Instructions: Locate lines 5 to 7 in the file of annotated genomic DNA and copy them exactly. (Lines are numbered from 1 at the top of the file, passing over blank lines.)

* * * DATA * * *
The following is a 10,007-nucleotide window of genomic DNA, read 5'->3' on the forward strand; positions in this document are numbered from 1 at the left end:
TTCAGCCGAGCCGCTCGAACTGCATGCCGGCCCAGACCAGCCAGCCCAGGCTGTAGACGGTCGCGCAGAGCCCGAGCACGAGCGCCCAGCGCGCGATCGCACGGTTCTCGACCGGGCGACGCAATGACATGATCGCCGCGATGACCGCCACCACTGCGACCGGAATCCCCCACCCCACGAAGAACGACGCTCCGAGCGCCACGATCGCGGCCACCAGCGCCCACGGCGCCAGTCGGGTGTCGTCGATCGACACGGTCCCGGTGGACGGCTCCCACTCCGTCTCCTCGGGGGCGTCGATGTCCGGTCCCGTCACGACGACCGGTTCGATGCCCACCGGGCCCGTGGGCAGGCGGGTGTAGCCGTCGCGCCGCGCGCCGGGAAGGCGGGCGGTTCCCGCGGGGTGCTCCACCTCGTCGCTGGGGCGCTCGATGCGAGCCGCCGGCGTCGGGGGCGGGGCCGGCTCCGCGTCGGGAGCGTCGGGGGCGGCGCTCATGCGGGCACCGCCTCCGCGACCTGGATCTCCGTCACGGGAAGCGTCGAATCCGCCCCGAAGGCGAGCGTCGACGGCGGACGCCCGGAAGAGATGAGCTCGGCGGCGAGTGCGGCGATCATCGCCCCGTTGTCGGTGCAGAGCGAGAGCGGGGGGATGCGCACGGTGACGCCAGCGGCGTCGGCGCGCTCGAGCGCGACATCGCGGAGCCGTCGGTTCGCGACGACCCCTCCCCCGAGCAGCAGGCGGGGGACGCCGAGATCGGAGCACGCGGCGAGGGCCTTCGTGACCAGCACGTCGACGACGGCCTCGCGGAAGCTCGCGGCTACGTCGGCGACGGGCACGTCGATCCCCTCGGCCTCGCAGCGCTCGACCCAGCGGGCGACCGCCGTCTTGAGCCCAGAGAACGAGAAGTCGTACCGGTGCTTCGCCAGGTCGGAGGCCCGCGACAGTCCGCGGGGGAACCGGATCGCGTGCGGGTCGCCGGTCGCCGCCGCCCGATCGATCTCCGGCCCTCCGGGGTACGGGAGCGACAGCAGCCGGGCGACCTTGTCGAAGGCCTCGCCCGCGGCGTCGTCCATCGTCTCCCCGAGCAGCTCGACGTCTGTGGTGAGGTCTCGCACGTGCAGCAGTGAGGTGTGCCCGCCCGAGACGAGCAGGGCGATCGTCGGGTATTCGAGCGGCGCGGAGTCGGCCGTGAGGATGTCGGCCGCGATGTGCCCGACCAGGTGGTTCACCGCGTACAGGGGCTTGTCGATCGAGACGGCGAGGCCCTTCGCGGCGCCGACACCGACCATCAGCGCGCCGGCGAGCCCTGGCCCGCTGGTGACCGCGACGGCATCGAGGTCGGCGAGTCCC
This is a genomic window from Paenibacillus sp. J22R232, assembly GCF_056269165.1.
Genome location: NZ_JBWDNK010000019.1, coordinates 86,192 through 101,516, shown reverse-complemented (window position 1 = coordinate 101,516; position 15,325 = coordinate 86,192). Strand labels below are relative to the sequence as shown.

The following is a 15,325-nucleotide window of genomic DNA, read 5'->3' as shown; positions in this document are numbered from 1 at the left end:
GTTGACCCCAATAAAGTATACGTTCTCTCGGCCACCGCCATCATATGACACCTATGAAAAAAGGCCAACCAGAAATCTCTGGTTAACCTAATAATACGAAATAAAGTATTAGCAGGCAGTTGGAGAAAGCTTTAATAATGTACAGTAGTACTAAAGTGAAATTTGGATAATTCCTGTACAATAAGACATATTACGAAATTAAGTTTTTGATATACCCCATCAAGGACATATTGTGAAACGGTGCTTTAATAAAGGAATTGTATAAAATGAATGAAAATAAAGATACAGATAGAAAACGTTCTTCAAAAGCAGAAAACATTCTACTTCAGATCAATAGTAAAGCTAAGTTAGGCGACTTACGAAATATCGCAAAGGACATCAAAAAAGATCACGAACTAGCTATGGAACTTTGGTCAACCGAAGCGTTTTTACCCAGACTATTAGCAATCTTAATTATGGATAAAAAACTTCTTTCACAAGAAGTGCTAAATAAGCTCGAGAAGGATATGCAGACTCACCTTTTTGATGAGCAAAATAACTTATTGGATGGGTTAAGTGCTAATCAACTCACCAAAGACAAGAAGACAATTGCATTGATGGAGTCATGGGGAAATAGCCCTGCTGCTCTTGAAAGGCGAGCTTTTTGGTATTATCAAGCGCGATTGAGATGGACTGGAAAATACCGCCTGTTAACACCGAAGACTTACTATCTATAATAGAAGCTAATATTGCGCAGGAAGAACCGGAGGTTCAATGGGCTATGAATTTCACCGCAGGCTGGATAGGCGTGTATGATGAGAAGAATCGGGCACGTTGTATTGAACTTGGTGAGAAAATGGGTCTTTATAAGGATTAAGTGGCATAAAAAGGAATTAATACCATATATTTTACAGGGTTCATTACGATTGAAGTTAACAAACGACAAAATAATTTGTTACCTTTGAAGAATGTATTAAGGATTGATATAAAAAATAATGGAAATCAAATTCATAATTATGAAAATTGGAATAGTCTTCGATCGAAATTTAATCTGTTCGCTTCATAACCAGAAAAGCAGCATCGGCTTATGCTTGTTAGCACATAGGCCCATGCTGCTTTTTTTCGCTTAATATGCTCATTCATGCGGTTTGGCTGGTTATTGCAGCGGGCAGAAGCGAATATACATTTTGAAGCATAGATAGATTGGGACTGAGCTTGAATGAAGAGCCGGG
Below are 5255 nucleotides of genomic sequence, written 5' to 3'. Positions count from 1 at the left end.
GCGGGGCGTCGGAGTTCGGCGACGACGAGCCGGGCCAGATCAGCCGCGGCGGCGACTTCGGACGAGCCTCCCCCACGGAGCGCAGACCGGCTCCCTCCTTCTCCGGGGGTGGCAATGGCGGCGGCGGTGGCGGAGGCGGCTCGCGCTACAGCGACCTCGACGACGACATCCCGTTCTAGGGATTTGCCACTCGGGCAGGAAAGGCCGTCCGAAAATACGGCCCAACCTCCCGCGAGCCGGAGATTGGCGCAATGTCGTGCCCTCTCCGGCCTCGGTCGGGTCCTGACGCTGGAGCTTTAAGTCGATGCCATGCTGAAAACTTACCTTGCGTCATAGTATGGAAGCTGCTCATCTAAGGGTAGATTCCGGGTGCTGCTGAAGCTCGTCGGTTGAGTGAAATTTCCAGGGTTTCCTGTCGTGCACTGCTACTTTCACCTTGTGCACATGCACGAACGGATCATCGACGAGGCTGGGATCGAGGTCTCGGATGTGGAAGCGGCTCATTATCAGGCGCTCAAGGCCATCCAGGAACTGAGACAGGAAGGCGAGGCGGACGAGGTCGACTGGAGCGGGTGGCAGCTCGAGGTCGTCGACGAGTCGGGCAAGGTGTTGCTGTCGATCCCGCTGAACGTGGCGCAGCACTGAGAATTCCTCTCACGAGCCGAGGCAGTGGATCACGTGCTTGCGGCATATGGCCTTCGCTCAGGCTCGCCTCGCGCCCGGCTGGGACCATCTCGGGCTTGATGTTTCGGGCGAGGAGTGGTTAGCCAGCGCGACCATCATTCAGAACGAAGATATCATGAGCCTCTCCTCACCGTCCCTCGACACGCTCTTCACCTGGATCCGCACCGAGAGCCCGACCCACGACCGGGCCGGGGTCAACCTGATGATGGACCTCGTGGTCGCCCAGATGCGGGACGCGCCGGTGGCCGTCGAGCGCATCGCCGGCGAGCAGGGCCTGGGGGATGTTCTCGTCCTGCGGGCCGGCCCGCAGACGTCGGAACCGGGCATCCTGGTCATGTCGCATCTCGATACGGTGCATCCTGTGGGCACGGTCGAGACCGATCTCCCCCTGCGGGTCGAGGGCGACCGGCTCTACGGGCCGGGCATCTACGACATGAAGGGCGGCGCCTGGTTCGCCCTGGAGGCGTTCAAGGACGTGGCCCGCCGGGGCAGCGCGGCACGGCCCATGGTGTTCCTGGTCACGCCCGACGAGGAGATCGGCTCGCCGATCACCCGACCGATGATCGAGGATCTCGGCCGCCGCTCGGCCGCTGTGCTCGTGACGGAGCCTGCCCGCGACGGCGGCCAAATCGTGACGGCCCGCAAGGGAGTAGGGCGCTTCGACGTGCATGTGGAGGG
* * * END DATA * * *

The following is a 15,325-nucleotide window of genomic DNA, read 5'->3' as shown; positions in this document are numbered from 1 at the left end:
GTTGACCCCAATAAAGTATACGTTCTCTCGGCCACCGCCATCATATGACACCTATGAAAAAAGGCCAACCAGAAATCTCTGGTTAACCTAATAATACGAAATAAAGTATTAGCAGGCAGTTGGAGAAAGCTTTAATAATGTACAGTAGTACTAAAGTGAAATTTGGATAATTCCTGTACAATAAGACATATTACGAAATTAAGTTTTTGATATACCCCATCAAGGACATATTGTGAAACGGTGCTTTAATAAAGGAATTGTATAAAATGAATGAAAATAAAGATACAGATAGAAAACGTTCTTCAAAAGCAGAAAACATTCTACTTCAGATCAATAGTAAAGCTAAGTTAGGCGACTTACGAAATATCGCAAAGGACATCAAAAAAGATCACGAACTAGCTATGGAACTTTGGTCAACCGAAGCGTTTTTACCCAGACTATTAGCAATCTTAATTATGGATAAAAAACTTCTTTCACAAGAAGTGCTAAATAAGCTCGAGAAGGATATGCAGACTCACCTTTTTGATGAGCAAAATAACTTATTGGATGGGTTAAGTGCTAATCAACTCACCAAAGACAAGAAGACAATTGCATTGATGGAGTCATGGGGAAATAGCCCTGCTGCTCTTGAAAGGCGAGCTTTTTGGTATTATCAAGCGCGATTGAGATGGACTGGAAAATACCGCCTGTTAACACCGAAGACTTACTATCTATAATAGAAGCTAATATTGCGCAGGAAGAACCGGAGGTTCAATGGGCTATGAATTTCACCGCAGGCTGGATAGGCGTGTATGATGAGAAGAATCGGGCACGTTGTATTGAACTTGGTGAGAAAATGGGTCTTTATAAGGATTAAGTGGCATAAAAAGGAATTAATACCATATATTTTACAGGGTTCATTACGATTGAAGTTAACAAACGACAAAATAATTTGTTACCTTTGAAGAATGTATTAAGGATTGATATAAAAAATAATGGAAATCAAATTCATAATTATGAAAATTGGAATAGTCTTCGATCGAAATTTAATCTGTTCGCTTCATAACCAGAAAAGCAGCATCGGCTTATGCTTGTTAGCACATAGGCCCATGCTGCTTTTTTTCGCTTAATATGCTCATTCATGCGGTTTGGCTGGTTATTGCAGCGGGCAGAAGCGAATATACATTTTGAAGCATAGATAGATTGGGACTGAGCTTGAATGAAGAGCCGGG
Below are 5255 nucleotides of genomic sequence, written 5' to 3'. Positions count from 1 at the left end.